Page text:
As the usual poster of this little tidbit on SerandEz is traveling, I took the liberty of posting a replacement d'var Torah. While I might not be quite as entertaining as the master of wit himself, this has a really nice message that I think can speak to all of us.
In chapter 27 of our weekly portion, Tetzaveh, G-d commands Moshe to tell the Jews as follows:
כ. וְאַתָּה תְּצַוֶּה אֶת-בְּנֵי יִשְׂרָאֵל, וְיִקְחוּ אֵלֶיךָ שֶׁמֶן זַיִת זָךְ כָּתִית--לַמָּאוֹר: לְהַעֲלֹת נֵר, תָּמִיד.
20. And thou shalt command the children of Israel, that they bring unto thee pure olive oil beaten for the light, to cause a lamp to burn continually.
This is an interesting term used here - לְהַעֲלֹת, literally, "to raise." What does it mean to raise a flame?
Rashi explains on the words "לְהַעֲלֹת נֵר, תָּמִיד" that this means that it is necessary to light the lamps until the flames of the lamp can hold their own and don't need help to stay lit. You know how it is - when you first light a candle using another flame, the candle's new flame is a little weak and it sort of sputters before it really gains strength and can exist on its own, unaided. Once that happens, the flame is truly strong enough to give light to its surroundings.
The Sichot Tzaddikim takes this idea further and points out that there exists within every Jew a bit of the light of G-d (in colloquial terms, the "pintele Yid"). Every Jewish person has a spark of Jewish feeling within them that can never be extinguished. This is the unique connection of all Jewish people to G-d that every single Jewish individual, no matter what his or her circumstances in life are, has within them. Sometimes this spark burns more strongly and sometimes it is more dormant. Sometimes you feel this connection to G-d clearly, and sometimes the connection needs a little help to bring it out. You just have to take that little spark and warm it up a bit to help it reach the status of a full-fledged flame, and then it will be lit from within, on its own, and is able to illuminate everything surrounding it. You just need that little bit of inspiration and feeling to touch the spark within, and the spark absorbs that feeling and gathers strength, and before you know it, is burning of its own accord.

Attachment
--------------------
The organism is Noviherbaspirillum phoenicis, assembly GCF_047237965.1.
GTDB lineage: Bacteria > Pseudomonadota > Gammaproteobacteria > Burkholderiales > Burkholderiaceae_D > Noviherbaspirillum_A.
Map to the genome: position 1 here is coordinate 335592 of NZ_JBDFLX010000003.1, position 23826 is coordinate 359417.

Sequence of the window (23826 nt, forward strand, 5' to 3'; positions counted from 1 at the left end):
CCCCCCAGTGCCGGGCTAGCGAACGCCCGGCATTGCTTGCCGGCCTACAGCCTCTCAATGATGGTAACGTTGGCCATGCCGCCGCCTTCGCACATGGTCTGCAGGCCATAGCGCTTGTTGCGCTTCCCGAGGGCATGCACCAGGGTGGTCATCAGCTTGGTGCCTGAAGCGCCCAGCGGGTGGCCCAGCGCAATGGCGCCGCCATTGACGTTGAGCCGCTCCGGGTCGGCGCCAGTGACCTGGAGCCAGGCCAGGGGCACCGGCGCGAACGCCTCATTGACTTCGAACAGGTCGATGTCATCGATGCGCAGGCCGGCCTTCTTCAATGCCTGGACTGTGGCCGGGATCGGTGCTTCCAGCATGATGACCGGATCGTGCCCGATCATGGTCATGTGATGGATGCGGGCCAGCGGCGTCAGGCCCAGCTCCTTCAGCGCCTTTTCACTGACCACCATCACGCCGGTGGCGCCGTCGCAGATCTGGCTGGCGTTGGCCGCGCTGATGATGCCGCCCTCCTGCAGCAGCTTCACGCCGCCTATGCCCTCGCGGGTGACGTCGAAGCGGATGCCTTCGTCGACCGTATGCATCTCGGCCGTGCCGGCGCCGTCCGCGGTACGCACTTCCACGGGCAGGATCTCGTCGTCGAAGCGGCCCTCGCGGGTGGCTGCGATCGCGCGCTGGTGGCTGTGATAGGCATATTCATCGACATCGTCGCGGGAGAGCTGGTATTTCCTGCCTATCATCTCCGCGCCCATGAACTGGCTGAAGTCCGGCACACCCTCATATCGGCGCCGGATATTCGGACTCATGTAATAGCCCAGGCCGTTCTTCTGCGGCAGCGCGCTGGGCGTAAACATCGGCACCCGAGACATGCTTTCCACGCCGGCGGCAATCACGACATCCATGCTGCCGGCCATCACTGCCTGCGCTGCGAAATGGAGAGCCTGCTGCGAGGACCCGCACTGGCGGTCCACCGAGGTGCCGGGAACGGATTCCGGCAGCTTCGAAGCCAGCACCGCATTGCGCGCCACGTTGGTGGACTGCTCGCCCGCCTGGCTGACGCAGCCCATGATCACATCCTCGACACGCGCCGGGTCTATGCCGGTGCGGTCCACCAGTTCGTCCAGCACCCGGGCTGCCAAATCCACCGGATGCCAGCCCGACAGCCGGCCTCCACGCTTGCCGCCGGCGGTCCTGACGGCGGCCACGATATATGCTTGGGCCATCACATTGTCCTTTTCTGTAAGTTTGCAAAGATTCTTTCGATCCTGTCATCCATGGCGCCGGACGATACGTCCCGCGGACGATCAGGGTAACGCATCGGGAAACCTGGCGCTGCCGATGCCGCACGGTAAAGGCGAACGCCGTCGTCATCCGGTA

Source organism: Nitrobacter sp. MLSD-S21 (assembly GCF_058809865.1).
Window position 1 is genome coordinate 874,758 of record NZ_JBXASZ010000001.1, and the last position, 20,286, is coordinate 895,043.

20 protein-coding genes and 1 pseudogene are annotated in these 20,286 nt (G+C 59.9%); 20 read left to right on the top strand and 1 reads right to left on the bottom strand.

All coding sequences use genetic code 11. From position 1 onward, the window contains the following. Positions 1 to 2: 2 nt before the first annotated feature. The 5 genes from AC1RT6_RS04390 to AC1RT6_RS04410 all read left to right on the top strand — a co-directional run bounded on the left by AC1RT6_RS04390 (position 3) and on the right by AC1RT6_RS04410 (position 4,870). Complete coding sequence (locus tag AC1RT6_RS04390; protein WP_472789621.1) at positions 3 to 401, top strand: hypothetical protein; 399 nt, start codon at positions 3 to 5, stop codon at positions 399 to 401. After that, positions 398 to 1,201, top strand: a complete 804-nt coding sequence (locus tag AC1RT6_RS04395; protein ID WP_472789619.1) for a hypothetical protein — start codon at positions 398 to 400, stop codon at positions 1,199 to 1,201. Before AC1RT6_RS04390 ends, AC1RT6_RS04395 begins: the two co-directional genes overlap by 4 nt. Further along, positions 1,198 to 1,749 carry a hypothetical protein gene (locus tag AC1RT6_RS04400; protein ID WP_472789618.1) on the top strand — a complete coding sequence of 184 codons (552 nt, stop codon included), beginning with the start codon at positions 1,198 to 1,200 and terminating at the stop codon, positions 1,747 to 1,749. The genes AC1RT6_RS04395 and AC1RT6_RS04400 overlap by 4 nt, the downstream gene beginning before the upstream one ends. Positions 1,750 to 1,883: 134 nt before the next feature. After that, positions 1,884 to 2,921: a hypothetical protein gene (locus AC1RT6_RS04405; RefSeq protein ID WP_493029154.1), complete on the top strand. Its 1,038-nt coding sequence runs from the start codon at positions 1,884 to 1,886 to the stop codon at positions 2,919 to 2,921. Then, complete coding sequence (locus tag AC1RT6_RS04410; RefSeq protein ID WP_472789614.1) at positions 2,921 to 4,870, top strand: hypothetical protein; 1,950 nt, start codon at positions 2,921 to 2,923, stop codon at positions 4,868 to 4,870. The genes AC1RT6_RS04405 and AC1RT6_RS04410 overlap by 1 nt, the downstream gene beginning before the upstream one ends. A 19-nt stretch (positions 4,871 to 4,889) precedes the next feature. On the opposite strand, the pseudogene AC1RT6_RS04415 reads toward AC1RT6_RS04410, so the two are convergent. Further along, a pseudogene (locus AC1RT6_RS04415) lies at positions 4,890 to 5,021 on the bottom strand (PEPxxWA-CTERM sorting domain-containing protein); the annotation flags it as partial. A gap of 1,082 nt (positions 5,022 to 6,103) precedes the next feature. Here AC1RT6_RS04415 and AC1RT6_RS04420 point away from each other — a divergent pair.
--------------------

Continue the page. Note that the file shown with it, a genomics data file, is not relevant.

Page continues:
We are all capable, no matter what our level of religiosity or observance, to both touch and be touched; both our own inner connection to G-d and the connection of others. The key is to really take the moments of inspiration in Judaism, when our G-dly spark within senses the truth and purity of what we're experiencing, and to internalize those moments so that the feeling that accompanies them is not lost. Then the light of those moments lasts, and burns continuously, and gives strength to all that follows it.
Have a great, spiritual and uplifting Shabbat!